The interior of the hotel has been altered, the upper floor being the more intact example of the original design. On the ground floor the public bar extends the length of the High Street elevation and features exposed brick walls and decorative pressed metal ceilings. The bar itself runs lengthways down the room and there is a fireplace at the northern end.
Internal doors at either end of the bar access the rear section of the building. On the southern side of the building the door from the front bar accesses a small hallway with an entrance door to Victoria Street. The hall leads on to two parlour rooms with pressed metal ceilings and brick fireplaces to the west, and the main central staircase to the east. A newer spacious lounge area is located in a central position in the rear section of the building which has the afore mentioned lantern style roof. The upper floor is accessed by the central staircase with original timber balustrading. The ceiling over the staircase retains its decorative pressed metal. The stairs land onto a long north-south hallway which is clad with sheeting material and accesses a large doorway to the southern verandah. Three large bedrooms with original fireplaces line this hallway, all have doors to the verandahs. There are two narrow hallways running east-west on either end of the building each lined with bedrooms on either side. The southerly hallway still displays original Vertical Joint timber work and a decorative arch at its entrance. These hallways are connected by an intersecting hall along the former enclosed verandah at the rear of the building.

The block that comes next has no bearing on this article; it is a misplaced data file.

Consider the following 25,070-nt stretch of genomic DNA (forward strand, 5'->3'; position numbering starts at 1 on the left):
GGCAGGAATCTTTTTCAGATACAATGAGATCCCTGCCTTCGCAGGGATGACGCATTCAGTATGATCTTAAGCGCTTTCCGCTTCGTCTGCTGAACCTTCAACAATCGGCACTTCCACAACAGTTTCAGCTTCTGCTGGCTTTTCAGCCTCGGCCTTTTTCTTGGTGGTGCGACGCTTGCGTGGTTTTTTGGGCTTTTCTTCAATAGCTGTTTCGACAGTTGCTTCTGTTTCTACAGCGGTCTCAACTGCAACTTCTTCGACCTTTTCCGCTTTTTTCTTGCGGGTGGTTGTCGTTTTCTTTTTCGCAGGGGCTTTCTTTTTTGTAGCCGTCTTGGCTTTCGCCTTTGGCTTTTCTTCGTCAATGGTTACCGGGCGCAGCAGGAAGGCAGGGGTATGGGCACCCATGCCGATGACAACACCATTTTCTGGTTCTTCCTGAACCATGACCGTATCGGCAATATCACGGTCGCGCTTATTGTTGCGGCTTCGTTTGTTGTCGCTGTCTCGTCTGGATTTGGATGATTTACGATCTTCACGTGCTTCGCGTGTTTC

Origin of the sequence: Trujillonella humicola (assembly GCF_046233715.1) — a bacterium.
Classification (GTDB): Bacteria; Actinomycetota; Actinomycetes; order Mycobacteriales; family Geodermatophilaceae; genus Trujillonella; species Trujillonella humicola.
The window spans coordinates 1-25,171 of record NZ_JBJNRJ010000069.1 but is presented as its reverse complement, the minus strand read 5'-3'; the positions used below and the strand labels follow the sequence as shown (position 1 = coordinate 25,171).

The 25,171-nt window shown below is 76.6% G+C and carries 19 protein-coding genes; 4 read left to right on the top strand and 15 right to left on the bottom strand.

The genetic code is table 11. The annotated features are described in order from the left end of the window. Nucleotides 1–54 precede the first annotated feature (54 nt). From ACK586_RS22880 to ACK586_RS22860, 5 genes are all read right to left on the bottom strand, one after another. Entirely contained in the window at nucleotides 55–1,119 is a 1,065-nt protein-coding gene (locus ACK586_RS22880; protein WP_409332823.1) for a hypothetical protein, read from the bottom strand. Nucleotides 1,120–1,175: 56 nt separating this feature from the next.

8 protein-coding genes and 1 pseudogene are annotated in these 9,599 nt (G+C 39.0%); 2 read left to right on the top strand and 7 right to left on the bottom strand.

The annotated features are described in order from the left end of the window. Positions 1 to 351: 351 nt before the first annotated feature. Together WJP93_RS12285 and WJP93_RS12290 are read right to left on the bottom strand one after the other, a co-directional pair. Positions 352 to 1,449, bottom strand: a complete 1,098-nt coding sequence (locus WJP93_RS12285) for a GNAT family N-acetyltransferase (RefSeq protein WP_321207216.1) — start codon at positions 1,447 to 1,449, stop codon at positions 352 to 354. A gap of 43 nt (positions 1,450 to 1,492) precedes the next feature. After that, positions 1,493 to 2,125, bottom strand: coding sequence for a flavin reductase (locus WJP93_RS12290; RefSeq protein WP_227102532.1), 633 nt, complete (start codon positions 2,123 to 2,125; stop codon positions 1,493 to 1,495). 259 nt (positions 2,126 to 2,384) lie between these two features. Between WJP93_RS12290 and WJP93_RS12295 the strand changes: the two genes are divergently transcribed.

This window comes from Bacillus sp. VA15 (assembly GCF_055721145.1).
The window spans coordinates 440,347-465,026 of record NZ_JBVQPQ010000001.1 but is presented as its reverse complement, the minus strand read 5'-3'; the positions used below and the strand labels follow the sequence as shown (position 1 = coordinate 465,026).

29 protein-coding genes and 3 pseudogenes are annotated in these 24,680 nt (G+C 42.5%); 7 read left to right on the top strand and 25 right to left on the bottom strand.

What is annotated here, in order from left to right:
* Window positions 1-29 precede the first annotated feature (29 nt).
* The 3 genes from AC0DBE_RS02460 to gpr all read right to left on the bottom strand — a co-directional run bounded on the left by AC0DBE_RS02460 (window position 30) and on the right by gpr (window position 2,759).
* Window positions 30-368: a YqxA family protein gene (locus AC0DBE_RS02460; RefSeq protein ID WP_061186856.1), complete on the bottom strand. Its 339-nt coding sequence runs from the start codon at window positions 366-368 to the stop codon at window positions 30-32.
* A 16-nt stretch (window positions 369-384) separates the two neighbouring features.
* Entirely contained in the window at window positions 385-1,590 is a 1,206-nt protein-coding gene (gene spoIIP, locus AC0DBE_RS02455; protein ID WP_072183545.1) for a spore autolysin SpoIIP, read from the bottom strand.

Central Hotel was listed on the Queensland Heritage Register on 21 October 1992 having satisfied the following criteria.